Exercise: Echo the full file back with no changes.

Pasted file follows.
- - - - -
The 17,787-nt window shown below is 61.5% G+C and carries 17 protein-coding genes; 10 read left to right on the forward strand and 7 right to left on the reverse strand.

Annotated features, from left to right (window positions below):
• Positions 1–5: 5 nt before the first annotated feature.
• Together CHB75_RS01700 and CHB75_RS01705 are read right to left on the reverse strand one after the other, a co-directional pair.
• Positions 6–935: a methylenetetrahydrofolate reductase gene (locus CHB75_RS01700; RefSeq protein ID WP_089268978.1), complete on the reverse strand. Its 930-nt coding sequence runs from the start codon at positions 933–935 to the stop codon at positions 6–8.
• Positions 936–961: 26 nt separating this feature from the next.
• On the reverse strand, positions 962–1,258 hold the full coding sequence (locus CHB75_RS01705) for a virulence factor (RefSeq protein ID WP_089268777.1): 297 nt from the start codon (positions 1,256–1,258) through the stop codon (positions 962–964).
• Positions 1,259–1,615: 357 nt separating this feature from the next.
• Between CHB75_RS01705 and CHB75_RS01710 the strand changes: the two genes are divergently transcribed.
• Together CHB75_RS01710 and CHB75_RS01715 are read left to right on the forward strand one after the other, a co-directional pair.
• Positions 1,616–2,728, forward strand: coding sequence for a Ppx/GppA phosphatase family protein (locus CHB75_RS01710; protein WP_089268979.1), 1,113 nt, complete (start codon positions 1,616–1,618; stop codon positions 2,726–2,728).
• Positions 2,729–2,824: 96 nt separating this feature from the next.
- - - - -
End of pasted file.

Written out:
The 17,787-nt window shown below is 61.5% G+C and carries 17 protein-coding genes; 10 read left to right on the forward strand and 7 right to left on the reverse strand.

Annotated features, from left to right (window positions below):
• Positions 1–5: 5 nt before the first annotated feature.
• Together CHB75_RS01700 and CHB75_RS01705 are read right to left on the reverse strand one after the other, a co-directional pair.
• Positions 6–935: a methylenetetrahydrofolate reductase gene (locus CHB75_RS01700; RefSeq protein ID WP_089268978.1), complete on the reverse strand. Its 930-nt coding sequence runs from the start codon at positions 933–935 to the stop codon at positions 6–8.
• Positions 936–961: 26 nt separating this feature from the next.
• On the reverse strand, positions 962–1,258 hold the full coding sequence (locus CHB75_RS01705) for a virulence factor (RefSeq protein ID WP_089268777.1): 297 nt from the start codon (positions 1,256–1,258) through the stop codon (positions 962–964).
• Positions 1,259–1,615: 357 nt separating this feature from the next.
• Between CHB75_RS01705 and CHB75_RS01710 the strand changes: the two genes are divergently transcribed.
• Together CHB75_RS01710 and CHB75_RS01715 are read left to right on the forward strand one after the other, a co-directional pair.
• Positions 1,616–2,728, forward strand: coding sequence for a Ppx/GppA phosphatase family protein (locus CHB75_RS01710; protein WP_089268979.1), 1,113 nt, complete (start codon positions 1,616–1,618; stop codon positions 2,726–2,728).
• Positions 2,729–2,824: 96 nt separating this feature from the next.